is a polynomial with real coefficients. Then, based on the discussion in Section Ⅲ, we have the following result.
Lemma 5: Suppose
For
$ \begin{eqnarray} p_{\mu_i}(\lambda) = \lambda^3 + (\gamma_3 a_i) \lambda^2 + (\gamma_2 a_i) \lambda + \gamma_1 a_i\, . \end{eqnarray} $ 
The Hurwitz matrix of
$ \begin{equation} H_1=\left[\begin{array}{ccc} \gamma_3 a_i & \gamma_1 a_i & 0 \\ 1 & \gamma_2 a_i & 0 \\ 0 & \gamma_3 a_i & \gamma_1 a_i \end{array}\right] \end{equation} $  (9) 
and thus, the necessary and sufficient condition for the zeros of
$ \begin{eqnarray} \gamma_3 a_i > 0\, , \quad \left\begin{array}{cc} \gamma_3 a_i & \gamma_1 a_i \\ 1 & \gamma_2 a_i \end{array}\right>0 \\ \left\begin{array}{ccc} \gamma_3 a_i & \gamma_1 a_i & 0 \\ 1 & \gamma_2 a_i & 0 \\ 0 & \gamma_3 a_i & \gamma_1 a_i \end{array}\right>0\, . \end{eqnarray} $ 
Solving these inequalities, we reach
$ \begin{equation} \gamma_1 >0, \quad \gamma_3>0, \quad \gamma_2> \frac{\gamma_1}{\gamma_3 a_i} \end{equation} $  (10) 
which gives a simple and explicit condition for the parameters.
However, for
To overcome the computational difficulty mentioned in the above subsection, we choose to consider the zeros of each
$ \begin{eqnarray} \bar{p}_{\sigma_j}(\lambda) = p_{\bar{\sigma}_j}(\lambda)\, , \end{eqnarray} $ 
zeros of
Lemma 6: Suppose
To use the above lemma for consensus parameters design, we need the condition under which a polynomial with complex coefficients is Hurwitz.
Lemma 7 [18]: The polynomial
$ \begin{eqnarray} \begin{array}{c} p(z)=z^n+\alpha_1 z^{n1}+\alpha_2 z^{n2}+ \cdots+\alpha_n\, , \\ (\alpha_k=p_k+\sqrt{1}q_k, \ k=1, \ldots, n) \end{array} \end{eqnarray} $ 
has all its zeros in the left halfplane if and only if the next determinants are all positive.
$ \begin{eqnarray} \begin{array}{l} \Delta_1=p_1\, , \quad \Delta_2=\left\begin{array}{ccc} p_1 & p_3 & q_2 \\ 1 & p_2 & q_1 \\ \hline 0 & q_2 & p_1 \end{array}\right \\ \Delta_3=\left\begin{array}{ccccc} p_1 & p_3 & p_5 & q_2 & q_4 \\ 1 & p_2 & p_4 & q_1 & q_3 \\ 0 & p_1 & p_3 & 0 & q_2 \\ \hline 0 & q_2 & q_4 & p_1 & p_3 \\ 0 & q_1 & q_3 & 1 & p_2 \end{array}\right \end{array} \end{eqnarray} $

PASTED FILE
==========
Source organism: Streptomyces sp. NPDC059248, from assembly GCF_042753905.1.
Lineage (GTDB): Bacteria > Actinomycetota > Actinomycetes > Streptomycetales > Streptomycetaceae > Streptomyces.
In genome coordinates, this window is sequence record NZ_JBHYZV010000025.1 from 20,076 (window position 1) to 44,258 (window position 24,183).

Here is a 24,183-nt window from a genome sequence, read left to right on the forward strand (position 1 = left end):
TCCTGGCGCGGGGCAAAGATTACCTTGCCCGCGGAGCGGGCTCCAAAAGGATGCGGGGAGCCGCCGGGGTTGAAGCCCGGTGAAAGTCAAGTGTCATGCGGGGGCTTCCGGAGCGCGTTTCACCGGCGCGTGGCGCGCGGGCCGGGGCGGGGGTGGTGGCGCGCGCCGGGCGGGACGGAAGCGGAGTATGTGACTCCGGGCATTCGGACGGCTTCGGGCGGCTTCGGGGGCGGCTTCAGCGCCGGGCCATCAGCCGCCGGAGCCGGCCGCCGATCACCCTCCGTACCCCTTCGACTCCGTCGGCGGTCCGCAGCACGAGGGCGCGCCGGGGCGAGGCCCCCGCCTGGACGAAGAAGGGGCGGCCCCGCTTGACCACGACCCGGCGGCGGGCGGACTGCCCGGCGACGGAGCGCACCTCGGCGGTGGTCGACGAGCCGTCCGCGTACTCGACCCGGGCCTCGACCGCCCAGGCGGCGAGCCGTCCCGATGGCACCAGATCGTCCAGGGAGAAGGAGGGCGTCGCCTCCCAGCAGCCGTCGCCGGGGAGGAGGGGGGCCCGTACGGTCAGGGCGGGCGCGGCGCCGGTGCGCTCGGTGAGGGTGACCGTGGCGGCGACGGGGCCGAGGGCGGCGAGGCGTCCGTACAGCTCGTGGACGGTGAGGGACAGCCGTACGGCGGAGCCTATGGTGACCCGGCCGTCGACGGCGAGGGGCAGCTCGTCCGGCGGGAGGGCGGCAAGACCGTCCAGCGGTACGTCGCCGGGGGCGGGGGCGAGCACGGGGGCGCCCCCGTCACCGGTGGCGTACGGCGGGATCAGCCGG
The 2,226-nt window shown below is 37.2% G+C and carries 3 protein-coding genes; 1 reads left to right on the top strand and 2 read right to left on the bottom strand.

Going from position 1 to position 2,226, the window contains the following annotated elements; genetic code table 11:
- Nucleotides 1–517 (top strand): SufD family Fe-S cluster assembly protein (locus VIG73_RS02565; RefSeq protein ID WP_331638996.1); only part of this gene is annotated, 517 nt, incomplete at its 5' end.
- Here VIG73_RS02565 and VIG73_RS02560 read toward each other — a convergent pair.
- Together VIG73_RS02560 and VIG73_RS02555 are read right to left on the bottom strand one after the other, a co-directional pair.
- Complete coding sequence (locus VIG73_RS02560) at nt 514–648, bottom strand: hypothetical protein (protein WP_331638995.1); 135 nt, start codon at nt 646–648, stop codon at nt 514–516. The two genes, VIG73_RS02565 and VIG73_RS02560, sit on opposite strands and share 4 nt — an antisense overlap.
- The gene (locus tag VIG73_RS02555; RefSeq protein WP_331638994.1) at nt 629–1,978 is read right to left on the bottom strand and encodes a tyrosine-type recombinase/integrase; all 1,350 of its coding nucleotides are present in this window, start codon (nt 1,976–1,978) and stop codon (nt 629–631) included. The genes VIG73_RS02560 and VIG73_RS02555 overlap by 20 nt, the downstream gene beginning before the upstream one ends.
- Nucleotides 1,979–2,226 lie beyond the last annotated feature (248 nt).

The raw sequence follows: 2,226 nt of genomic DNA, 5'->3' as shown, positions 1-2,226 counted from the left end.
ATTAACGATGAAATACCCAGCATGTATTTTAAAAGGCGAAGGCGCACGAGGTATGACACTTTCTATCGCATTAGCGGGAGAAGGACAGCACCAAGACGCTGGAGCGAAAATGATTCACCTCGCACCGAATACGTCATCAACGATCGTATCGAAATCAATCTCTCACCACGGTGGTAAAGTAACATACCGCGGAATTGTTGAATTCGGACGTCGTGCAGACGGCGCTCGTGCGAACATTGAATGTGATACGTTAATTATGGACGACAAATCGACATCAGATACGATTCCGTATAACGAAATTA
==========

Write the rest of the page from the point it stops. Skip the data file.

$ \begin{array}{l} \Delta_k=\left\begin{array}{ccccccccc} p_1 & p_3 & p_5 & \ldots & p_{2k1} & q_2 & q_4 & \ldots & q_{2k2} \\[0mm] 1 & p_2 & p_4 & \ldots & p_{2k2} & q_1 & q_3 & \ldots & q_{2k3} \\[0mm] & & & \ldots & & & & \ldots & \\[0mm] 0 & & & \ldots & p_k & 0 & & \ldots & q_{k1} \\[0mm] \hline 0 & q_2 & q_4 & \ldots & q_{2k2} & p_1 & p_3 & \ldots & p_{2k3} \\[0mm] 0 & q_1 & q_3 & \ldots & q_{2k3} & 1 & p_2 & \ldots & p_{2k4} \\[0mm] & & & \ldots & & & & \ldots & \\[0mm] 0 & & & \ldots & q_k & 0 & & \ldots & p_{k1} \end{array}\right \\ k=2,3, \ldots, n\,\, (p_r=q_r=0\ \mbox{for}\ r>n). \end{array} $ 
Using the above lemma for
$ \begin{array}{l} {p_{\sigma_j}(\lambda)} \\ &=& \lambda^3 +(\gamma_1+\gamma_2 \lambda + \gamma_3 \lambda^2)(b_j+\sqrt{1}c_j) \\ &=& \lambda^3 +(\gamma_3b_j+\sqrt{1}\, \gamma_3 c_j) \lambda^2 + (\gamma_2 b_j + \sqrt{1}\, \gamma_2 c_j) \lambda \\ && + (\gamma_1 b_j + \sqrt{1}\, \gamma_1 c_j) \, , \end{array} $ 
where
$ \Delta_{1j} = \gamma_3b_j>0 $  (11) 
$ \begin{eqnarray} \Delta_{2j} &=& \left\begin{array}{rrr} \gamma_3b_j & \gamma_1b_j & \gamma_2c_j \\ 1 & \gamma_2b_j & \gamma_3c_j \\ \hline 0 & \gamma_2c_j & \gamma_3b_j \end{array}\right >0 \end{eqnarray} $  (12) 
$ \begin{eqnarray} \Delta_{3j} &=& \left\begin{array}{ccccc} \gamma_3b_j & \gamma_1b_j & 0 & \gamma_2c_j & 0 \\ 1 & \gamma_2b_j & 0 & \gamma_3c_j & \gamma_1c_j \\ 0 & \gamma_3b_j & \gamma_1b_j & 0 & \gamma_2c_j \\ \hline 0 & \gamma_2c_j & 0 & \gamma_3b_j & \gamma_1b_j \\ 0 & \gamma_3c_j & \gamma_1c_j & 1 & \gamma_2b_j \end{array}\right>0\, . \\ \end{eqnarray} $  (13) 
Since
$ \begin{equation} \Delta_{2j} = \gamma_2\gamma_3^2 b_j(b_j^2+c_j^2)\gamma_1 \gamma_3 b_j^2\gamma_2^2 c_j^2 > 0 \, . \end{equation} $  (14)